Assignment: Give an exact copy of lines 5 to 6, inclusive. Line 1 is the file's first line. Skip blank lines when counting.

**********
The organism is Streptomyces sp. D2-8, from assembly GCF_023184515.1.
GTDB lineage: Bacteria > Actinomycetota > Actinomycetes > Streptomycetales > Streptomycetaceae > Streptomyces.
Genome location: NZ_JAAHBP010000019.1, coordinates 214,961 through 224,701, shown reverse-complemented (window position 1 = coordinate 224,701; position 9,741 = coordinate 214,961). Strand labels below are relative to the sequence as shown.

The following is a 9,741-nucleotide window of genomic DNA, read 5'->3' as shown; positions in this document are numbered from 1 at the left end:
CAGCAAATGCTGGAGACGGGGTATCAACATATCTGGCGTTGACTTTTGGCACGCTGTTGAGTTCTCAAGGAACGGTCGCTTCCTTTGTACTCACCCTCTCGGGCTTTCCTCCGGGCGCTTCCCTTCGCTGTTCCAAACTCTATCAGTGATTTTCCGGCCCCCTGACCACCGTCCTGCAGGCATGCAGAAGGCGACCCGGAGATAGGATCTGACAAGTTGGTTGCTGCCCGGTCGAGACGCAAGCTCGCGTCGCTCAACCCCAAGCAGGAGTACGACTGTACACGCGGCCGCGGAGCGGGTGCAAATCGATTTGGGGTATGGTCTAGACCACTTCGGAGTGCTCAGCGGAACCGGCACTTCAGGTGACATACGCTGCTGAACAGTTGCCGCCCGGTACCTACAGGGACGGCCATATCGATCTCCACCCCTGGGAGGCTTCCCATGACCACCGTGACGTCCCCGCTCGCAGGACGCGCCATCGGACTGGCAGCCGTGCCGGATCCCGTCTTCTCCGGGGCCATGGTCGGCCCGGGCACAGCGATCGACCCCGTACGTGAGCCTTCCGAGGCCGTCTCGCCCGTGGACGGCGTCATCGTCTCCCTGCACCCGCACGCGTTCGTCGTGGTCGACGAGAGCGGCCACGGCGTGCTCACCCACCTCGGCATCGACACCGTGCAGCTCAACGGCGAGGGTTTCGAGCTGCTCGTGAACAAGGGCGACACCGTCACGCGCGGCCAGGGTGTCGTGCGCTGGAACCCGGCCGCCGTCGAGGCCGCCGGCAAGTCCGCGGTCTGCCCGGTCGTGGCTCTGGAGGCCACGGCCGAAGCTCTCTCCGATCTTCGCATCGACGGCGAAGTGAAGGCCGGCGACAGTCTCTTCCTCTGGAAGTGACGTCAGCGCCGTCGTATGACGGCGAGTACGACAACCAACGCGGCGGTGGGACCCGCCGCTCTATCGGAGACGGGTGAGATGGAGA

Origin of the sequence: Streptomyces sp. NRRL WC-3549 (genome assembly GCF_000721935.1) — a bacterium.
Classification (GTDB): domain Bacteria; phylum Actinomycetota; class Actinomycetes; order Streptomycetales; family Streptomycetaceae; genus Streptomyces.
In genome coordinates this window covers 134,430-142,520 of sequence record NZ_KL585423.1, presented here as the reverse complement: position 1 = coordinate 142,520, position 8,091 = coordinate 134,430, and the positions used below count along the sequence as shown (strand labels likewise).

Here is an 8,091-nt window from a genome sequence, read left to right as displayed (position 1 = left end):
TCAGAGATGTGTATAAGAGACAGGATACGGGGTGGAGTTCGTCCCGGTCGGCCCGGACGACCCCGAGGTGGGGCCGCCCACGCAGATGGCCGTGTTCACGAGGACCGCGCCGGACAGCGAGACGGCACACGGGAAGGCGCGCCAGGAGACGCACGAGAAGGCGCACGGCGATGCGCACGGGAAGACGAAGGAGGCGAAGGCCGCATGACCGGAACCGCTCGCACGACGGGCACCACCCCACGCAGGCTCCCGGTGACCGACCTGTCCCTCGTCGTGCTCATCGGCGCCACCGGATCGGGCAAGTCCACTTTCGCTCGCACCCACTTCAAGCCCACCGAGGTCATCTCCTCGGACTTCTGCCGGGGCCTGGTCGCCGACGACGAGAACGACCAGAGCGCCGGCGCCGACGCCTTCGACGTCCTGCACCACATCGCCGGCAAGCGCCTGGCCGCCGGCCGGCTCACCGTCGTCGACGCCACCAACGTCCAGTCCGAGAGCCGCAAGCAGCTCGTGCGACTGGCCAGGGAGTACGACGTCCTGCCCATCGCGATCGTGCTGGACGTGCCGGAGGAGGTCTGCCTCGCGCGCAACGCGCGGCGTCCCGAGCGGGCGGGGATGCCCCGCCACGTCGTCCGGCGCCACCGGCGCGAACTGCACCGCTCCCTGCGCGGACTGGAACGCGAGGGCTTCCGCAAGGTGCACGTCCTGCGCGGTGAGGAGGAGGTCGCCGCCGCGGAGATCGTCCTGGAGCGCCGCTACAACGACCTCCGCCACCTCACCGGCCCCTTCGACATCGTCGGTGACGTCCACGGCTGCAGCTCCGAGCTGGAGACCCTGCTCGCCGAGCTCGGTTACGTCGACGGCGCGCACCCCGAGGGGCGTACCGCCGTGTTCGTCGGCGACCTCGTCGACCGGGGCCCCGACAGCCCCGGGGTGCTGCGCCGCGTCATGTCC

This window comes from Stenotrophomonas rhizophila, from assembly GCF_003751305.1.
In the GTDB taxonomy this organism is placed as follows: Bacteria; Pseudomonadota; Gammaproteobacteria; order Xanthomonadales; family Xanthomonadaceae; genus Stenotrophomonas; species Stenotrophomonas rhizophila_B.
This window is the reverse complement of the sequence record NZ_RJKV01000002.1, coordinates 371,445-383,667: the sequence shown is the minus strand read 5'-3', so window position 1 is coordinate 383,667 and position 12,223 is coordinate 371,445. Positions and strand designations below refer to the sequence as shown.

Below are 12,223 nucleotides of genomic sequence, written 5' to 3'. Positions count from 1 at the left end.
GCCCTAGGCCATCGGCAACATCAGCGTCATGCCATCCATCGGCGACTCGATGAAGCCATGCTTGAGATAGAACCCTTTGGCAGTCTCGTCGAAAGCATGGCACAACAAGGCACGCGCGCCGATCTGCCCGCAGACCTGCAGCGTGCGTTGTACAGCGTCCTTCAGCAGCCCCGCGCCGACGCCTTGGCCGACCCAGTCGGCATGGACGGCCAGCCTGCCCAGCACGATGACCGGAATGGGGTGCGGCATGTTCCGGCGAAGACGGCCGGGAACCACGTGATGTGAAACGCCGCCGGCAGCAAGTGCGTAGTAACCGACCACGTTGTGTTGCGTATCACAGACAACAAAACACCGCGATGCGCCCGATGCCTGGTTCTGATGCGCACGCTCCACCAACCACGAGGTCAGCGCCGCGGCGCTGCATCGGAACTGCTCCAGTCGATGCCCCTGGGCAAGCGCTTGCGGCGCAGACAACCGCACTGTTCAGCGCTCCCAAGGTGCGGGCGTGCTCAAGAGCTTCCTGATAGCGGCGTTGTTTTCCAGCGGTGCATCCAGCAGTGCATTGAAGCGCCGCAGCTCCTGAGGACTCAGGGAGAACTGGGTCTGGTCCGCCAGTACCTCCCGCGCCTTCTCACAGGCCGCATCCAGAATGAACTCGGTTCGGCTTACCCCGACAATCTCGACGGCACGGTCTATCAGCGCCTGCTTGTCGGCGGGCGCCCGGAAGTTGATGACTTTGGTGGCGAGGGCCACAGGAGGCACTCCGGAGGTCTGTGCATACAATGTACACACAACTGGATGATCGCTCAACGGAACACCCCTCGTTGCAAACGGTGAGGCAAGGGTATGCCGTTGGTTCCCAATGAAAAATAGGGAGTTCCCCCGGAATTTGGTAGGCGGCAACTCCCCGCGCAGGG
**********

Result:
CAGCAAATGCTGGAGACGGGGTATCAACATATCTGGCGTTGACTTTTGGCACGCTGTTGAGTTCTCAAGGAACGGTCGCTTCCTTTGTACTCACCCTCTCGGGCTTTCCTCCGGGCGCTTCCCTTCGCTGTTCCAAACTCTATCAGTGATTTTCCGGCCCCCTGACCACCGTCCTGCAGGCATGCAGAAGGCGACCCGGAGATAGGATCTGACAAGTTGGTTGCTGCCCGGTCGAGACGCAAGCTCGCGTCGCTCAACCCCAAGCAGGAGTACGACTGTACACGCGGCCGCGGAGCGGGTGCAAATCGATTTGGGGTATGGTCTAGACCACTTCGGAGTGCTCAGCGGAACCGGCACTTCAGGTGACATACGCTGCTGAACAGTTGCCGCCCGGTACCTACAGGGACGGCCATATCGATCTCCACCCCTGGGAGGCTTCCCATGACCACCGTGACGTCCCCGCTCGCAGGACGCGCCATCGGACTGGCAGCCGTGCCGGATCCCGTCTTCTCCGGGGCCATGGTCGGCCCGGGCACAGCGATCGACCCCGTACGTGAGCCTTCCGAGGCCGTCTCGCCCGTGGACGGCGTCATCGTCTCCCTGCACCCGCACGCGTTCGTCGTGGTCGACGAGAGCGGCCACGGCGTGCTCACCCACCTCGGCATCGACACCGTGCAGCTCAACGGCGAGGGTTTCGAGCTGCTCGTGAACAAGGGCGACACCGTCACGCGCGGCCAGGGTGTCGTGCGCTGGAACCCGGCCGCCGTCGAGGCCGCCGGCAAGTCCGCGGTCTGCCCGGTCGTGGCTCTGGAGGCCACGGCCGAAGCTCTCTCCGATCTTCGCATCGACGGCGAAGTGAAGGCCGGCGACAGTCTCTTCCTCTGGAAGTGACGTCAGCGCCGTCGTATGACGGCGAGTACGACAACCAACGCGGCGGTGGGACCCGCCGCTCTATCGGAGACGGGTGAGATGGAGA

Origin of the sequence: Streptomyces sp. NRRL WC-3549 (genome assembly GCF_000721935.1) — a bacterium.